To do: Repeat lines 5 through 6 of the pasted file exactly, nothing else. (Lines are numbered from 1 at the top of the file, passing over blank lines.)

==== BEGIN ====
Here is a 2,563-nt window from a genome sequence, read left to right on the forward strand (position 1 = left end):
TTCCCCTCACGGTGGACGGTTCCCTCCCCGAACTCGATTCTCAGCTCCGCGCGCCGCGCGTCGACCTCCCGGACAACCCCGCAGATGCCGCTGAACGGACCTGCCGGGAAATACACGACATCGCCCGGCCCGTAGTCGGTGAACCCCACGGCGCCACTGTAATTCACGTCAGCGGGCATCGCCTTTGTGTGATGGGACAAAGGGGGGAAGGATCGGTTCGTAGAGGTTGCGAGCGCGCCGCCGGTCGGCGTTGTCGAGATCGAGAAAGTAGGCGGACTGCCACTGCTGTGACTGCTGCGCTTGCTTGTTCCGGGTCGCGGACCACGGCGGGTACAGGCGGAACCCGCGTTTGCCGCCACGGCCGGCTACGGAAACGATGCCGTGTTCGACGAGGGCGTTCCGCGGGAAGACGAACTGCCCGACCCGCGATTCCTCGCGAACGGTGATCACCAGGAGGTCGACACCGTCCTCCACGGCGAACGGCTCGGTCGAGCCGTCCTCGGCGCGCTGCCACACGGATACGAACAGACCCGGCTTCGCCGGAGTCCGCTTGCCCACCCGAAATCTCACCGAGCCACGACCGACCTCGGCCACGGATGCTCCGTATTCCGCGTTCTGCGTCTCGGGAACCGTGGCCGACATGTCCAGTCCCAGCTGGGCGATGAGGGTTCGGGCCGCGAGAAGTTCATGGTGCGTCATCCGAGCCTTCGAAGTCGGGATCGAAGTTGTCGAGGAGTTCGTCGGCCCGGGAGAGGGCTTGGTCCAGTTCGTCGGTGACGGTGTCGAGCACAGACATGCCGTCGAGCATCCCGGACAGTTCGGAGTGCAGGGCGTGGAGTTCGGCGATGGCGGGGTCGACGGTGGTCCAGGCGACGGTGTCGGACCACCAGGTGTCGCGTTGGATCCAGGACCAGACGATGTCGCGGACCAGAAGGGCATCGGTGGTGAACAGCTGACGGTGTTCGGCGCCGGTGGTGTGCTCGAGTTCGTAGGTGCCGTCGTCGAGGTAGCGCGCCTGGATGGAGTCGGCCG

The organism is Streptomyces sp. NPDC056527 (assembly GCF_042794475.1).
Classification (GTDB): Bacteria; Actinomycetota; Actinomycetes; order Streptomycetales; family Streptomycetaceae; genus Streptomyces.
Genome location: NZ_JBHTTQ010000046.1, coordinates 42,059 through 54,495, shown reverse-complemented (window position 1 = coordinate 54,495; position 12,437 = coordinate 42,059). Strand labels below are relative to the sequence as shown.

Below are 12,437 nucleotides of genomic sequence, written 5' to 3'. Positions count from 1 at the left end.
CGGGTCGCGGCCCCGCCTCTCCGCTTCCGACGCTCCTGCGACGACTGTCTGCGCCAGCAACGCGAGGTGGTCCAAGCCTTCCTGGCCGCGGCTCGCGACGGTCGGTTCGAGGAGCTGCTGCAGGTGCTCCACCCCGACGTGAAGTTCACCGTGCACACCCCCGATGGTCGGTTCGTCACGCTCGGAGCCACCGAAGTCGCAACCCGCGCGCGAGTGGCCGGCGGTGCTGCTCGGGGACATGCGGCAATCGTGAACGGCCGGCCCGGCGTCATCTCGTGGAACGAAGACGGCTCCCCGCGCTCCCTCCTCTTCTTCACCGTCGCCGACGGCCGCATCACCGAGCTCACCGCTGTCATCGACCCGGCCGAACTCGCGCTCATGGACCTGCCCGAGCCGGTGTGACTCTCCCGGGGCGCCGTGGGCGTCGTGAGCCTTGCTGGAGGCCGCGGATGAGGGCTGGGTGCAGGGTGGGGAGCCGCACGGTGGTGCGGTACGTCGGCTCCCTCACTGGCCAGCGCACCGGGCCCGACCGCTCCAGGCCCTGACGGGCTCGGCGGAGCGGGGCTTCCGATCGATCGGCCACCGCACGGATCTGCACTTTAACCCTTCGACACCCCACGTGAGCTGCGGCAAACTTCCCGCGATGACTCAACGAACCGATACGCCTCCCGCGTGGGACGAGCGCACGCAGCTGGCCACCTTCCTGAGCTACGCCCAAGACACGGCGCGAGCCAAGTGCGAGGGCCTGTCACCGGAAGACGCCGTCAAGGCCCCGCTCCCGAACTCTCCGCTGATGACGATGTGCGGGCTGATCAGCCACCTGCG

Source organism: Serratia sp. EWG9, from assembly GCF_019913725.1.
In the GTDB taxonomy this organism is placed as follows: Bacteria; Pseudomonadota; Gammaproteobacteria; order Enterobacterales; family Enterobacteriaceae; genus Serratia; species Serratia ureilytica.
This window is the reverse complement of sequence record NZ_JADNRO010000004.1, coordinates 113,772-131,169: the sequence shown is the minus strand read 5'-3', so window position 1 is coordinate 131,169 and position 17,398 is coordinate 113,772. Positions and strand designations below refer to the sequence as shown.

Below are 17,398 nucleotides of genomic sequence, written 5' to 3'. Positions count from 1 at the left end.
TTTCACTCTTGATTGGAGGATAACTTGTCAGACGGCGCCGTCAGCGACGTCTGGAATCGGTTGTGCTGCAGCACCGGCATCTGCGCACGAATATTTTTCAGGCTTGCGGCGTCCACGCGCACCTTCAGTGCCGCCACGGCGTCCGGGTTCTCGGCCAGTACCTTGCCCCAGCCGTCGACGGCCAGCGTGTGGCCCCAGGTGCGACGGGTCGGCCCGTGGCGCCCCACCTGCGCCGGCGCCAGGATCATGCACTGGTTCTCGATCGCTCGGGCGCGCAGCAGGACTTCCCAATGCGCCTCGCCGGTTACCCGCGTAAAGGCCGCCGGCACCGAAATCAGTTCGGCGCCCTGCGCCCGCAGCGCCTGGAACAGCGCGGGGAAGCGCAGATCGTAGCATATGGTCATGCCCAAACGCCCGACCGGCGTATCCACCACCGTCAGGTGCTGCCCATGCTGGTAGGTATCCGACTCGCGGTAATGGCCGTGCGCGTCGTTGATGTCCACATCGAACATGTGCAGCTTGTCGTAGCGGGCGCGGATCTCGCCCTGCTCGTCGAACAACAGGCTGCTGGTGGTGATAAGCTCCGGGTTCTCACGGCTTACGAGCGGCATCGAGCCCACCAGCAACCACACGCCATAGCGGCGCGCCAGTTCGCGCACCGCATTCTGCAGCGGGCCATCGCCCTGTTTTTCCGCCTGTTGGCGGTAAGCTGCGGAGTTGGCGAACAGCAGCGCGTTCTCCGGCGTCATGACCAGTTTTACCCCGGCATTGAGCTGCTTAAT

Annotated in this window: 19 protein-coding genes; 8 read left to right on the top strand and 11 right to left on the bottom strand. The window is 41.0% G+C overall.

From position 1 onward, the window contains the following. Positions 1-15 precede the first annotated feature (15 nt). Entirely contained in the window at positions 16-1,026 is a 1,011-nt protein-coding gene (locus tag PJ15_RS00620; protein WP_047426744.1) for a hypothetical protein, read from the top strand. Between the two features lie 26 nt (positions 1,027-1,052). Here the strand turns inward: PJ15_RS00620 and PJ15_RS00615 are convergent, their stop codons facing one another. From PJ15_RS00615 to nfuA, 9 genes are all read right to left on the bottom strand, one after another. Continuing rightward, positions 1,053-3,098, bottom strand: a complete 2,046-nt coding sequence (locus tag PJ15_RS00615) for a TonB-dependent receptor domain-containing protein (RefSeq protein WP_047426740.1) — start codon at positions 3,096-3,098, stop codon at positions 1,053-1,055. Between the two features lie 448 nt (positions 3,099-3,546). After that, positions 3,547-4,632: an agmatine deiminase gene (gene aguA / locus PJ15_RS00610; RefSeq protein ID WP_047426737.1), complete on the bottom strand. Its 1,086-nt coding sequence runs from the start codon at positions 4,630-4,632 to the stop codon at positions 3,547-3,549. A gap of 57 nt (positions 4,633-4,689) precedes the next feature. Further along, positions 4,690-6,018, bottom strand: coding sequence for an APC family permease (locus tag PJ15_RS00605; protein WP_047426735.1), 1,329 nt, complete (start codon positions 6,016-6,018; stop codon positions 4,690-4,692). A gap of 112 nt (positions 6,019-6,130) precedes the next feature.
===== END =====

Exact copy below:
Genome location: NZ_JBHTTQ010000046.1, coordinates 42,059 through 54,495, shown reverse-complemented (window position 1 = coordinate 54,495; position 12,437 = coordinate 42,059). Strand labels below are relative to the sequence as shown.

Below are 12,437 nucleotides of genomic sequence, written 5' to 3'. Positions count from 1 at the left end.